The authors are from Economic Group. This article is based on Gillitzer and Wang (2015), by the same authors. Please refer to the paper for details on data, sources and methodology. [*]
This methodology implicitly relies on there being relatively few home owners moving between postcodes over the sample period, or on those leaving a postcode being economically similar to those who enter. 
Disaggregated consumption data are difficult to come by, and new vehicle registrations are the only high-quality postcode-level consumption measure available in Australia. 
Graph 1 shows aggregate vehicle sales data because the postcode-level registration data used in this analysis are unavailable at a quarterly frequency. The introduction of the GST in July 2000 caused a substantial re-timing of purchases. 
This was tested by augmenting the right-hand-side of Equation (1) with the term where is the share of households in 2006 in postcode i who rented their home. The point estimate of the coefficient on this term is negative, consistent with higher housing costs making aspiring home owners worse off, but the effect is not statistically significantly different from zero. 
These sample restrictions result in the exclusion of 30 postcodes. The OLS estimate for the elasticity of new vehicle registrations with respect to housing wealth is larger if outliers are not removed, but quantile regression estimates using the full set of data are similar; in both cases, the estimated effects remain statistically significantly different from zero.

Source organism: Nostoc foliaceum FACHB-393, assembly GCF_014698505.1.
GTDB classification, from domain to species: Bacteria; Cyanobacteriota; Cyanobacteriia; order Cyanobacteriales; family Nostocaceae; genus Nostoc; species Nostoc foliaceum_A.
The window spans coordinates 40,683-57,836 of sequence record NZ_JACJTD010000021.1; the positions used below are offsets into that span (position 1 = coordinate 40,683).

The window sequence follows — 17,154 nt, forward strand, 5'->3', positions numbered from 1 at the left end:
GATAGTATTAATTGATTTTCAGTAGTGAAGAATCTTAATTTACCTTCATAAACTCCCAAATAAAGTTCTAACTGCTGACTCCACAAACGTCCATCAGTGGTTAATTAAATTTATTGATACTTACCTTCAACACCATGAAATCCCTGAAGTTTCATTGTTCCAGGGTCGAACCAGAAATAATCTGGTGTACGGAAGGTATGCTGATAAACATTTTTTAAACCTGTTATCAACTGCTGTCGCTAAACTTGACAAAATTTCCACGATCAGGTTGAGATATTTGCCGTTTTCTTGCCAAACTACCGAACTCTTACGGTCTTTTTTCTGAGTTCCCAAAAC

Mechanically, gross housing wealth for owner-occupiers in a postcode is equal to the price of housing multiplied by the home ownership share, and so varies less than one for one with housing prices. The correlation between the home ownership rate in 2006 and house price growth for the period 2006 to 2011 is very close to zero. 
The postcode-level correlation in house price growth between these five-year periods is low, providing statistical power for this analysis. 
Housing price data for a smaller number of postcodes is available prior to 2006. The first column in Table A2 reports estimates excluding changes in gross housing wealth prior to 2006 for comparison with the results in the second column of Table 1. Reassuringly, the smaller dataset makes little difference to the main parameter of interest. 
This calculation uses data from the latest 2009–10 ABS Household Expenditure Survey, and the 2009–10 ABS Household Wealth and Wealth Distribution data. The elasticity of new vehicle registrations with respect to gross housing wealth is assumed to be 0.45, and vehicle consumption is assumed to be 2.9 per cent of total consumption, its average since 2000 based on national accounts data. The price of new vehicles is assumed to be unaffected by changes in housing prices.